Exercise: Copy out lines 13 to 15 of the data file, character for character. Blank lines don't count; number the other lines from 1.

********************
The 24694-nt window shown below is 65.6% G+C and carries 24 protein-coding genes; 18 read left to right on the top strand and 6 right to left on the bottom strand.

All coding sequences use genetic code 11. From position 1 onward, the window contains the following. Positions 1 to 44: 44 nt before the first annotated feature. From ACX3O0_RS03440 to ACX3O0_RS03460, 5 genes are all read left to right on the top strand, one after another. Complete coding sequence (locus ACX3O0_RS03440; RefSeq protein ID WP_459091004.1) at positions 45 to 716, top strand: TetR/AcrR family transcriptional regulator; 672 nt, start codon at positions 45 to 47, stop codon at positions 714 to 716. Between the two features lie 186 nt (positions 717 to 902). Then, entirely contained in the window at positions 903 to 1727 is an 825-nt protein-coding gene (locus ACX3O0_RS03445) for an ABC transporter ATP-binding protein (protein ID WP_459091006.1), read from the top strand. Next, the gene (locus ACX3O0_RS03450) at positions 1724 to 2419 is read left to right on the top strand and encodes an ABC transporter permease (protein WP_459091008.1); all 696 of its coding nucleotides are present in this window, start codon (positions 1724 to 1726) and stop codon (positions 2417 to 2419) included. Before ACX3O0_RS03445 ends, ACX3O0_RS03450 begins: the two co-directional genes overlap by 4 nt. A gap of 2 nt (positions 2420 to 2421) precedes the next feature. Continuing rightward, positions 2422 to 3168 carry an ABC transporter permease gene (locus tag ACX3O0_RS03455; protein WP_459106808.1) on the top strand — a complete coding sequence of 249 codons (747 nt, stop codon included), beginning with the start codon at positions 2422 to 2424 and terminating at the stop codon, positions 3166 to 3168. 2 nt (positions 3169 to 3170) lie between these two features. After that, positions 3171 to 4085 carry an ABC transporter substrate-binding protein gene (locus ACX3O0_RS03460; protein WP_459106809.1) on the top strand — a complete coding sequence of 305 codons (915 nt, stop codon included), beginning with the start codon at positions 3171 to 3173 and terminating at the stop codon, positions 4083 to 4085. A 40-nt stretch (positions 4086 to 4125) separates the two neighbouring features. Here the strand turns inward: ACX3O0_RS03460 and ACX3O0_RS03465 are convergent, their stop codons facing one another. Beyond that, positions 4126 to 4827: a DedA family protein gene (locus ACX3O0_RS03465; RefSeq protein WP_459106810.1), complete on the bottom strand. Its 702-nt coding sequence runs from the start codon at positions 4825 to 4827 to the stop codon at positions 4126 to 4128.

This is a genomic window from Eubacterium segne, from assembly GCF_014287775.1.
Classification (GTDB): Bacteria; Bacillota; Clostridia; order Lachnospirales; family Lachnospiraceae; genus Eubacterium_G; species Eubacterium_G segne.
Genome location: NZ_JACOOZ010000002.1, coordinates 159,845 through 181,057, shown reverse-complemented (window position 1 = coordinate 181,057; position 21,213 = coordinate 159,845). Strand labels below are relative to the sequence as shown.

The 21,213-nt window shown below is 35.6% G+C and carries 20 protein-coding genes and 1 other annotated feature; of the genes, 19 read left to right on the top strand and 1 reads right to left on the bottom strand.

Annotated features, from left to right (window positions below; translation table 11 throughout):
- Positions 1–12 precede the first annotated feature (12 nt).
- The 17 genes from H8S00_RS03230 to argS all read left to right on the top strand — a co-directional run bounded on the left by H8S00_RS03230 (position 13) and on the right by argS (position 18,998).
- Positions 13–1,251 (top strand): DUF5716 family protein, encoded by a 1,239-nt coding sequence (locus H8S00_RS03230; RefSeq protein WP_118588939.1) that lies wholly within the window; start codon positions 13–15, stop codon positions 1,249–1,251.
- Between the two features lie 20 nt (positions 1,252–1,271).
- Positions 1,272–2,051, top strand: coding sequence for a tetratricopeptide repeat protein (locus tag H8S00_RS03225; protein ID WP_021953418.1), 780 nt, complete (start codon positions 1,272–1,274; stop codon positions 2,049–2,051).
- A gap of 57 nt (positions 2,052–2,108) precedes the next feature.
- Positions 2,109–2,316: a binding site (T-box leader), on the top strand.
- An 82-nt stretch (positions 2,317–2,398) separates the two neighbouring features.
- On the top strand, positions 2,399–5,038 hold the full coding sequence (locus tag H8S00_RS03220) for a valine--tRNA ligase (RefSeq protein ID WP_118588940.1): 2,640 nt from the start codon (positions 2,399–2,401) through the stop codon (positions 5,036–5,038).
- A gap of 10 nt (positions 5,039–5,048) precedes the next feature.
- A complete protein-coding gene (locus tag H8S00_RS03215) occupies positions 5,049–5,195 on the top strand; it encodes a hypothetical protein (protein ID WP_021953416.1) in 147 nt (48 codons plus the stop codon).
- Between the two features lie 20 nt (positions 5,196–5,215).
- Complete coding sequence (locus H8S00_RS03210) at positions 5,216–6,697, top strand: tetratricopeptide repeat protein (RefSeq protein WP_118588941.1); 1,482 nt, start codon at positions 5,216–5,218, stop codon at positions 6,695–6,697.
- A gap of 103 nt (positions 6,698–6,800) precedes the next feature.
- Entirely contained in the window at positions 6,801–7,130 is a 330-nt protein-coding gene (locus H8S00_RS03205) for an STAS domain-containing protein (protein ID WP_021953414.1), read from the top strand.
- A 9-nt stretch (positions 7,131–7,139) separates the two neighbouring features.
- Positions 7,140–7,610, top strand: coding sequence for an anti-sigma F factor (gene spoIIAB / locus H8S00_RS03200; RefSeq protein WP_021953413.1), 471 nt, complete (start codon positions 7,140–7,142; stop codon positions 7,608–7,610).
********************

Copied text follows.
- A gap of 57 nt (positions 2,052–2,108) precedes the next feature.
- Positions 2,109–2,316: a binding site (T-box leader), on the top strand.
- An 82-nt stretch (positions 2,317–2,398) separates the two neighbouring features.